# Better method for graphing functions with greater complexity

I spent perhaps 30 mins graphing the following function. $$y = \frac{1}{|{2x-x^2}|} + \frac{1}{|{2x+x^2}|}$$

I proceeded by first graphing the first half of the function $$y = \frac{1}{|{2x-x^2}|}$$.

Then I graphed the second part of the function $$y = \frac{1}{|{2x+x^2}|}$$.

Then using both graphs I drew a combined version which I used as my answer to the exercise.

This process was fairly time consuming and I am wondering is there a more concise way of doing this? Is there a way of understanding the general shape of such functions like we understand the more basic functions such as $$y = \frac{1}{x}$$ or $$y = x^3$$ and then just inputing some key input values to get a more precise description of the graph?

If I could have an intuition of more complex functions that are combinations of the more basic functions it would be much easier to do such graphing exercises. Is there a method for getting such intuition? Is there a more concise way to complete such graphing exercises?

• What were you ask precisely? Because taking 30 minutes to find the various cases, the local minimums, the inflection points if any, the asymptotes, the symmetries... is not so bad! – mathcounterexamples.net Jan 4 '19 at 19:49
• I was asked to "graph the following functions and specify whether each is odd or even" – esc1234 Jan 4 '19 at 20:05

You need to consider four cases:

1. $$x<-2$$

2. $$-2;

3. $$0 and

4. $$x>2$$.

• what your suggesting is in the event that the function to be graphed contains fractions, leverage that by finding out when the denominator is 0 and evaluate x-values within those intervals. thanks! But is there a general method or way of intuitively visualizing such complex graphs or is it a matter of evaluating x-values and grinding away? – esc1234 Jan 4 '19 at 19:49
• @esc1234 With the absolute value this is the method, which you saw. In the general case I just don't know. – Michael Rozenberg Jan 4 '19 at 19:51

Abuse that:

$$|x|=x \text { or } -x$$

Figure out when both expressions inside the moduli are positive or negative and graph those cases individually.

• yeah the absolute value just flips negative values around the x-axis. Im learning how this works through this graphing practice. The absolute value symbols make the function look more daunting but it's not that more difficult really – esc1234 Jan 4 '19 at 19:53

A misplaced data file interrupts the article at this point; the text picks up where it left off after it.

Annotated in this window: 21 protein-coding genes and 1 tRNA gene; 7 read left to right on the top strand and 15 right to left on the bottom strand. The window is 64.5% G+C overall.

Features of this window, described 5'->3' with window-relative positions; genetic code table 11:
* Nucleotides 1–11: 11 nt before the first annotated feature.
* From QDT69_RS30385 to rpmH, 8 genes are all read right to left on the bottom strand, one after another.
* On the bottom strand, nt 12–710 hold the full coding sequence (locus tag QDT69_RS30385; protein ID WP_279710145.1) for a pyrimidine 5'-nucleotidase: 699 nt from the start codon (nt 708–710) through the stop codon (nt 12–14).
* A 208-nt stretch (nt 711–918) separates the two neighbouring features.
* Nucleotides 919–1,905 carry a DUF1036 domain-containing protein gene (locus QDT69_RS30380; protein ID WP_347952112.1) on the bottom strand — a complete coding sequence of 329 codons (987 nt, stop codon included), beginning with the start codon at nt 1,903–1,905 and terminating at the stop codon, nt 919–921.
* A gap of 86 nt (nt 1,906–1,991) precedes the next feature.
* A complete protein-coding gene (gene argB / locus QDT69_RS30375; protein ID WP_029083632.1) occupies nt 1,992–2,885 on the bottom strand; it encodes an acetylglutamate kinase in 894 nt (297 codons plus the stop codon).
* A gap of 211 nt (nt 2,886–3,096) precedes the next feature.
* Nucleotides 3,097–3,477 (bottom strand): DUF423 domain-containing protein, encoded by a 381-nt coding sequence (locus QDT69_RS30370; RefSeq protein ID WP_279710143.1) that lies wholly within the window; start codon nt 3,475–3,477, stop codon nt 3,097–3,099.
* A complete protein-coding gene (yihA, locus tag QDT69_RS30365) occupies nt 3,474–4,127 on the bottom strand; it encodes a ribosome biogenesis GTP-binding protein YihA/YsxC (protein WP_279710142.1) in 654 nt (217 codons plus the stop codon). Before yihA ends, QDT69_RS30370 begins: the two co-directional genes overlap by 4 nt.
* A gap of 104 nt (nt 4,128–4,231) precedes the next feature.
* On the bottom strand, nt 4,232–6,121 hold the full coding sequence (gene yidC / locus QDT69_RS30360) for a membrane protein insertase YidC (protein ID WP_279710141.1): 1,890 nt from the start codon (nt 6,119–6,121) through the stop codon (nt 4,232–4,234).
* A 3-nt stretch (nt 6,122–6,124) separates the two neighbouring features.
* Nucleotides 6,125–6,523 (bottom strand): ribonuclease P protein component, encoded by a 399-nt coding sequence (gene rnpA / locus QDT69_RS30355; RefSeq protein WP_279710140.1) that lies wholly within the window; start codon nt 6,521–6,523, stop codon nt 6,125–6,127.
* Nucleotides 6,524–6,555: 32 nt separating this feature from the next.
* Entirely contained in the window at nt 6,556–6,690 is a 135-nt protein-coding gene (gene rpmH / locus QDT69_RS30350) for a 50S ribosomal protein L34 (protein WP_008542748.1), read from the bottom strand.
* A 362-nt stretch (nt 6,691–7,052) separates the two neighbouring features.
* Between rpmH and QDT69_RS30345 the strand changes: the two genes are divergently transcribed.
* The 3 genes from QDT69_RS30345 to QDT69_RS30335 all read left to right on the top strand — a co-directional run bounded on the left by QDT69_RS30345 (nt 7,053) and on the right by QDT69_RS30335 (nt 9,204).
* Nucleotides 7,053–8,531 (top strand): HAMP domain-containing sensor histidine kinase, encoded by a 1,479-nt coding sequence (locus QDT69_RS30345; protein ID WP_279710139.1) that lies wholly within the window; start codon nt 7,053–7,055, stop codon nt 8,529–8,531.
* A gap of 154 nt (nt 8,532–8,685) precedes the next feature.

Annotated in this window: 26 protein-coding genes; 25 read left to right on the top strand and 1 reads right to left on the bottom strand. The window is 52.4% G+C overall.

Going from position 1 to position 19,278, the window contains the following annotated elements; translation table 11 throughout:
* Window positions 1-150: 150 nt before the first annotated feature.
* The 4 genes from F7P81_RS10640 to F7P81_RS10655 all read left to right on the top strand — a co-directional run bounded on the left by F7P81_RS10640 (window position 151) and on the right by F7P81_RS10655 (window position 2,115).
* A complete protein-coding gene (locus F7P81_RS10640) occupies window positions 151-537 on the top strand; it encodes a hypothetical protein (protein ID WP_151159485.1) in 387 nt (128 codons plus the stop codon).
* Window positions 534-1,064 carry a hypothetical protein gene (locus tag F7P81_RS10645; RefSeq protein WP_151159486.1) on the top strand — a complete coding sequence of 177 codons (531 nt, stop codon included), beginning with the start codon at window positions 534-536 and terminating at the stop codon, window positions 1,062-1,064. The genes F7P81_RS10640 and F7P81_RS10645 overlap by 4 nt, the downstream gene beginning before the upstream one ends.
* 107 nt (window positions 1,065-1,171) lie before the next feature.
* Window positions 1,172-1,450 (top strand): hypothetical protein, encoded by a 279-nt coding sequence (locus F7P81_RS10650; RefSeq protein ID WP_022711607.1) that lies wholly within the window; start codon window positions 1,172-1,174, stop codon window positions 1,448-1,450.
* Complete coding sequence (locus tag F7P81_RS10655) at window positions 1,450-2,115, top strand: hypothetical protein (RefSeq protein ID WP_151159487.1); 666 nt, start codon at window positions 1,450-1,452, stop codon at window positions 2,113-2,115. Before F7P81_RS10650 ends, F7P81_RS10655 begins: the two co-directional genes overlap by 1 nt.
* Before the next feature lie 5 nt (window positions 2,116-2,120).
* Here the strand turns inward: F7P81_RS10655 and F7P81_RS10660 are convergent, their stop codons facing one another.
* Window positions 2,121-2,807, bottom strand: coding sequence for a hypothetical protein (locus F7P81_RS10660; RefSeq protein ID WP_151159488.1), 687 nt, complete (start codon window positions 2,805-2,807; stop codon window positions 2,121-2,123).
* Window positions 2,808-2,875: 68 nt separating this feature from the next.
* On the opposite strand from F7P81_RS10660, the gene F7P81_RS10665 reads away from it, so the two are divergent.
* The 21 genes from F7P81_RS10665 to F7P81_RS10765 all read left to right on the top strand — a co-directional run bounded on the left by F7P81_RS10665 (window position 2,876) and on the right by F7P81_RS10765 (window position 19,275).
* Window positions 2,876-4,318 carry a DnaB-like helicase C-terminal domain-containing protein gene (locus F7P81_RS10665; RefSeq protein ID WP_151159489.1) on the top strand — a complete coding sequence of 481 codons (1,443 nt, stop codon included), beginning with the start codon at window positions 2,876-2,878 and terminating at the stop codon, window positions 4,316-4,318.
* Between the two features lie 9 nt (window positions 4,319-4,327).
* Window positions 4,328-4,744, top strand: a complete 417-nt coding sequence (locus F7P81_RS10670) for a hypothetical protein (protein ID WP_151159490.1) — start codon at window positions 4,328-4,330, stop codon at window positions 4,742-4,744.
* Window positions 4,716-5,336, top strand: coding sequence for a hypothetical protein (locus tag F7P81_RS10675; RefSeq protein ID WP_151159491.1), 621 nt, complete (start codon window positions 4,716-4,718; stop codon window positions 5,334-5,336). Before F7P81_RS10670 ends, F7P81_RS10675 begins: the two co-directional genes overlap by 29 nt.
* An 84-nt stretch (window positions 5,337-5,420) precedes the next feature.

$$2 x - x^2 = x (2 - x) = 0$$ when $$x=0$$ or $$2$$, and similarly $$2 x + x^2 = 0$$ when $$x = 0$$ or $$-2$$.
$$1/|2x - x^2|$$ is always positive, goes to $$0$$ at $$\pm \infty$$ and to $$+\infty$$ as $$x \to 0$$ or $$2$$, so looks something like this:

(well, exactly like that, since I used software, but you could do a similar rough sketch by hand). $$1/|2x + x^2| = 1/|2(-x) - (-x)^2|$$ is the reflection of this across the $$y$$ axis. It goes to $$0$$ at $$\pm \infty$$ and to $$+\infty$$ as $$x \to -2$$ or $$0$$. Thus the sum of these looks something like

• thanks for the explanation, the method you illustrated seems a good bit more efficient than the method I used described above. – esc1234 Jan 5 '19 at 7:38

Why not just plot it--using software available to all?

And let me strongly recommend anyone who thinks graphing "by hand" is in any way superior to graphing by computer (e.g., because it teaches "fundamentals" or "solidifies understanding"), see this important TED talk.

The OP spent "perhaps 30 min" trying to graph this function by hand and understand it. I spent less than one minute writing the below code. For those who can run Mathematica, try it and leave a comment as to whether or not you understand the underlying function better by interacting with the figure (for 30 minutes!) than by getting out paper and pencil.

Manipulate[
Plot[1/Abs[a x + x^2] + 1/Abs[b x - x^2],
{x, -5, 5}],
{{a, 2}, 1, 3}, {{b, 2}, 1, 3}]


• If you're suggest graphing software, at least suggest the best one – Rhys Hughes Jan 4 '19 at 19:44
• Suggesting a software to graph a map on a math site is a funny joke! – mathcounterexamples.net Jan 4 '19 at 19:45
• @RhysHughes: Um.... what did you mean by "abuse that"? – David G. Stork Jan 4 '19 at 19:46
• @mathcounterexamples.net: The problem mentioned nothing whatsoever about plotting "by hand." 99.99% of math is done on computers now (when was the last time you inverted a matrix "by hand"!!?), and mathematicians working in most sub-disciplines who are not versed in tools such as Mathematica are the "funny joke". Are hand calculators "jokes" too? – David G. Stork Jan 4 '19 at 19:52
• @DavidG.Stork it should be plainly obvious that if i was making use of plotting calculators I wouldn't be asking the question in the first place... – esc1234 Jan 4 '19 at 19:57